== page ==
Friday, January 04, 2013

A Little of What You Fancy.

A Little of What You Fancy.They say that a little of what you fancy does you good. I don’t know who “they” are, but I believe them. In my own case, I fancy chocolate. I fancy it often, as a matter of fact. It appears that my colleagues in the medical profession increasingly fancy it too, for its potential therapeutic benefits.

Let us start with the obvious. The cacao bean is a fruit, right? And we are urged to eat two servings of fruit a day, are we not?  I (almost) rest my case.

A second point: history is on the side of chocolate-as-therapy. Sure, we are talking here about therapy-before-science, but anecdotal evidence is not completely to be ignored, it is often where the serious science gets started, isn’t it? And surely it is foolish to ignore several centuries’ worth of anecdotes and testimonials?

It is difficult to think of something that chocolate has not at some time or other been credited with fixing – everything from stomach upsets to kidney stones to ‘female complaints’ to syphilis, and a whole lot more. It has been used to increase strength and bravery before battle, to promote breast-milk, encourage hair growth, and promote fertility. And of course, it has been promoted as an aphrodisiac, which is common knowledge or chocolate sales would not be so high on Valentine’s Day. Naturally also, it has also been credited with increasing longevity – whether by positive effects or the reduction of the above diseases, I cannot say – but a few extra years is a few extra years, right?

A spoonful of sugar helps the medicine go down, as they also say. In the case of chocolate, added flavours may also help the therapeutic effect. This is certainly what physicians and apothecaries believed in the seventeenth to nineteenth centuries believed. I am sure that the clients of such as Sulpice Debauve, the pharmacist of King Louis XVI, and Parisian chocolate shop-owner (the shop is still there) agreed. What lady, suffering from ‘spasms’ would not appreciate the orange-blossom water added to Debauve’s ‘Ladies Chocolate”? Other common additives to his included vanilla, almond oil, ambergris, and musk.

Any good advertising agent likes testimonials too. Here are a few, if you don’t mind them being a little old.

“Twill make Old Women Young and Fresh; Create New-Motions of the Flesh”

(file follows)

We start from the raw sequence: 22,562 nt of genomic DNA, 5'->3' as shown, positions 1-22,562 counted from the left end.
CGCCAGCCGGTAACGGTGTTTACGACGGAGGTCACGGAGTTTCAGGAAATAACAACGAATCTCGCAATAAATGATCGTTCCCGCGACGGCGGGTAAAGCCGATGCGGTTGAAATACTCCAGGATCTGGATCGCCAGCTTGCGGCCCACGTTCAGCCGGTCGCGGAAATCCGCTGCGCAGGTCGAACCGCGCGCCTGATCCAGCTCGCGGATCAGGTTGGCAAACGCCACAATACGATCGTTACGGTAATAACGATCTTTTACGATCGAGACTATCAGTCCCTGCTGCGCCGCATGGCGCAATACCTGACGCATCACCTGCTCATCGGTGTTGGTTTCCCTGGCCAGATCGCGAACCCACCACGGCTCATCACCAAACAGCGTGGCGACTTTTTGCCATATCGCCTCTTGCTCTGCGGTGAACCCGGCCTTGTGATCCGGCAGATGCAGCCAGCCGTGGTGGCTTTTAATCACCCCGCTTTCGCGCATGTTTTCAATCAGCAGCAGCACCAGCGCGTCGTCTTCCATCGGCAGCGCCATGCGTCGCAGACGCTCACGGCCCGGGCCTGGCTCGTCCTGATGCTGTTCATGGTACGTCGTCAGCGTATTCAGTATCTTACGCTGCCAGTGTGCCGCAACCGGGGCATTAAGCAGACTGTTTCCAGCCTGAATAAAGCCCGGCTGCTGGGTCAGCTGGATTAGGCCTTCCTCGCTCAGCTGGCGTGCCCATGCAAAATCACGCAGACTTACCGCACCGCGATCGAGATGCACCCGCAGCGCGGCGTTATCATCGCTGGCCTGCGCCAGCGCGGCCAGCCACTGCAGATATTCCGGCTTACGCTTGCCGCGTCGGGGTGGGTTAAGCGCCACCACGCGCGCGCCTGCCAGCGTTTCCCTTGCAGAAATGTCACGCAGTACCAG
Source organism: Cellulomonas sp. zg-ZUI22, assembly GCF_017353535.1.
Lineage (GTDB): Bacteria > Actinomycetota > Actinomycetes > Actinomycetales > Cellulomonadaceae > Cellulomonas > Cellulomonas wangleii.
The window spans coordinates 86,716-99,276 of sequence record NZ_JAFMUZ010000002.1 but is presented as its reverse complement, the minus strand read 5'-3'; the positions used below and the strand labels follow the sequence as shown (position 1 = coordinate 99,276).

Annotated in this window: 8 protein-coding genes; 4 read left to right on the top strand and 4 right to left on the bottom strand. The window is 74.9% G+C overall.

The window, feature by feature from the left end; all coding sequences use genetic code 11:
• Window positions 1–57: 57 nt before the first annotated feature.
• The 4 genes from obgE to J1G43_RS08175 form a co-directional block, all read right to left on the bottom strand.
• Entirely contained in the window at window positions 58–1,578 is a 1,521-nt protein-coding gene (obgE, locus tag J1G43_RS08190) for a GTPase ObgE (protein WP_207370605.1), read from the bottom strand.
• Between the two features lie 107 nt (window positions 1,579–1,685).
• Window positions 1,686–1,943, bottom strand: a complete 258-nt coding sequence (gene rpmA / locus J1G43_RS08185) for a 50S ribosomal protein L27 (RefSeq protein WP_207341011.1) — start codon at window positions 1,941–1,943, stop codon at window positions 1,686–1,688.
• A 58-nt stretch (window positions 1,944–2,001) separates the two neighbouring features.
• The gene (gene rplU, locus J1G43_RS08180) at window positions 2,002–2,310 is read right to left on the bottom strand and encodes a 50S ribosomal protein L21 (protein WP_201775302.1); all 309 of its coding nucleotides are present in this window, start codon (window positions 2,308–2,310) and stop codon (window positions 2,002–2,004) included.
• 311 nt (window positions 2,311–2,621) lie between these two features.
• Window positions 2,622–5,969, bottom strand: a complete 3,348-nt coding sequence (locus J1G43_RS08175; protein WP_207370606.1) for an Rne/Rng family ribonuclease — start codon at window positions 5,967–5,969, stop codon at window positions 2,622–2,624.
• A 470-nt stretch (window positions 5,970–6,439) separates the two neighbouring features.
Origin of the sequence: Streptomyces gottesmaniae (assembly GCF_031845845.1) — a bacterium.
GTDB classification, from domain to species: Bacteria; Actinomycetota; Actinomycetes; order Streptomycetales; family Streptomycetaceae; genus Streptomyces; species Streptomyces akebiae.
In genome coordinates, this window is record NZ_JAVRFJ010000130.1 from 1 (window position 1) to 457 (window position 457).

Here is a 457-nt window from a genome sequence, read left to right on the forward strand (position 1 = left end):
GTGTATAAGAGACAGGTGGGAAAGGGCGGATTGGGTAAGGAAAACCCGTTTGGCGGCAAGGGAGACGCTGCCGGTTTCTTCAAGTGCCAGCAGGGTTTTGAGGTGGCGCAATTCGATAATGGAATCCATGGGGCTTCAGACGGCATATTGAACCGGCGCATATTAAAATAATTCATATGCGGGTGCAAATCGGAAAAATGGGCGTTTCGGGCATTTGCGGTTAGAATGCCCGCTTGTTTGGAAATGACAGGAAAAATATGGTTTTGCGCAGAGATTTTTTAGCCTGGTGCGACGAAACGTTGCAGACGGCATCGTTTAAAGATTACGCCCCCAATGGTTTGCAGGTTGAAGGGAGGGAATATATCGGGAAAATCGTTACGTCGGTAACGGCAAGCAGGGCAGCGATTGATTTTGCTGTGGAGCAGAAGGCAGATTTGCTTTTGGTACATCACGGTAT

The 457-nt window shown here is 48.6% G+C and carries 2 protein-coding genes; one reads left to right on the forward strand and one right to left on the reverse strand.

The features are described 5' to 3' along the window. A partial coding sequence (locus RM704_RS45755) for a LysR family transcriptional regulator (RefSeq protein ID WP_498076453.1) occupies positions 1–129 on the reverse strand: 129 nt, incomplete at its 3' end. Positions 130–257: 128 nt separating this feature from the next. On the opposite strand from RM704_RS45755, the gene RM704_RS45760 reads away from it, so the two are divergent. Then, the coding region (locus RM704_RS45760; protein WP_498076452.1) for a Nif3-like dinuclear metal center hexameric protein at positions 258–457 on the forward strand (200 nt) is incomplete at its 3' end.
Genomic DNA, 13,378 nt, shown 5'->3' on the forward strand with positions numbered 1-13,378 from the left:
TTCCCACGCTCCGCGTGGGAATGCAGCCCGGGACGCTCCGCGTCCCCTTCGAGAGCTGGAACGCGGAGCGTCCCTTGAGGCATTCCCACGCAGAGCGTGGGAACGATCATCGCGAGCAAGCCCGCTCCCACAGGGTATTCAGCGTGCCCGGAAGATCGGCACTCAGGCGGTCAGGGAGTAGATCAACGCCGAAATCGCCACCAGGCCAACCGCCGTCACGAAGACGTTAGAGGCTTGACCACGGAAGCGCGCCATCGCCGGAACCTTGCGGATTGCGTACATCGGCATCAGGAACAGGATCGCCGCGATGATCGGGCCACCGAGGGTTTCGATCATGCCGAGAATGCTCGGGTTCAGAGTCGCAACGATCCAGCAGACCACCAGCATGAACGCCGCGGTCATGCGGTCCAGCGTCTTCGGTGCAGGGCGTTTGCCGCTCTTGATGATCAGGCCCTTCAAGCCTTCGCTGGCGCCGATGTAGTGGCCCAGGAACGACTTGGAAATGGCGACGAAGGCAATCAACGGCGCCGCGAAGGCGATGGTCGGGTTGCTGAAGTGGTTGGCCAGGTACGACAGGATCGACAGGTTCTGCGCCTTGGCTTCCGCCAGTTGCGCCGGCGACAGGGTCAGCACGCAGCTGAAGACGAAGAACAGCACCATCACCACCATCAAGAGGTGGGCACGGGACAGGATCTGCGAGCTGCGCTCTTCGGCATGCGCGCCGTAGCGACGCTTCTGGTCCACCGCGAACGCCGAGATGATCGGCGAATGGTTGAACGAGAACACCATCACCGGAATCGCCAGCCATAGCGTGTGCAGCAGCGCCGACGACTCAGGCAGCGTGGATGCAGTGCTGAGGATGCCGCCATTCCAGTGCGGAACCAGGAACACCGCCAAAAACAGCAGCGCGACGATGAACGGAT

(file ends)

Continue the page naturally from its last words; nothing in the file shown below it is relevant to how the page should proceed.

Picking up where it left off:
Chocolate; or, An Indian Drink (1652) Antonio Colmenero de Ledesma.

“Walked in the morning with my head in a sad taking through the last night's drink, which I am very sorry for; so rose, and went with Mr Creed to drink our morning draught, which he did give me in Chocolate to settle my stomach.”
Samuel Pepys, in his diary on April 24, 1661, after celebrating the coronation of Charles II.

“Dr. Munday noted a patient in a miserable condition’ who, after ‘supping of Chocolate…[was] recovered in a short Time; but what is more extraordinary is, that his Wife in Complacency to her Husband, having also accustomed herself to sup Chocolate with him, bore afterwards several Children, though she was looked upon before not capable of having any”.
Treatise on All Sorts of Foods…also of Drinkables (1745) M.L. Lemery

Modern research is coming up with some intriguing prospects for chocolate therapy. There will be many more studies no doubt, and I, for one, put my hand up as a volunteer for any research project involving the consumption of chocolate. In the meantime, there is increasingly convincing evidence that the flavonoids in chocolate may have a powerful anti-oxidant effect which may be of benefit in heart disease and cancer.

So, in the hope and expectation that The Food of the Gods may, in my lifetime, become The Prescription of Choice, I give you a recipe for chocolate ice-cream, from Menon’s La Cuisinière Bourgeoise (1750)

Chocolate Ice Cream.
Take 12 pints of cream and 4 pints of milk and let it boil with ¾ pound of sugar. Take ½ pound of chocolate that you melt in a pan of water set in the fire, which you stir with a spatula or wooden spoon, and let it simmer just to the point of boiling. You must add three egg yolks that you have mixed well with the milk and cream. Pour it all into the pan with the chocolate and mix together. Then you must place it in a terrine until you are ready to place it on ice.


Les said...

I'm all for more chocolate! I usually have dark chocolate (at least 85% cocao) before I exercise. I seems to help since I don't feel as fatigued while cycling or walking. Horace Kephart recommends packing a pound of chocolate per man on hunting and camping trips in his book Camp Cookery claiming it increases stamina on long treks. Might as well carry a pound of chocolate as anything else in my pack.

Elise Fleming/Alys K. said...

How about "wine chocolate"? It's delicious made with port.

To make Wine Chocolate.

Take a Pint of Sherry, or a Pint and a half of red Port, four Ounces and a half of Chocolate, six Ounces of fine Sugar, and half an Ounce of white Starch, or fine Flour; mix, dissolve, and boil all these as before. But if your Chocolate be with Sugar, take double the Quantity of Chocolate, and half the Quantity of Sugar; and so in all. [‘The Cooks and Confectioners Dictionary’, John Nott, 1733]

Paddy Waller said...

Great the old quotes. I myself also take chocolate on hikes but my real wekness is chocolate with chili...unbeatable combination!

The Old Foodie said...

Hi All.
Les - I reckon dark chocolate is the ultimate all-purpose food.
Elie - I had completely forgotten this concept - thanks for reminding me.
Paddy - I love the combo too! and chocolate with vanilla.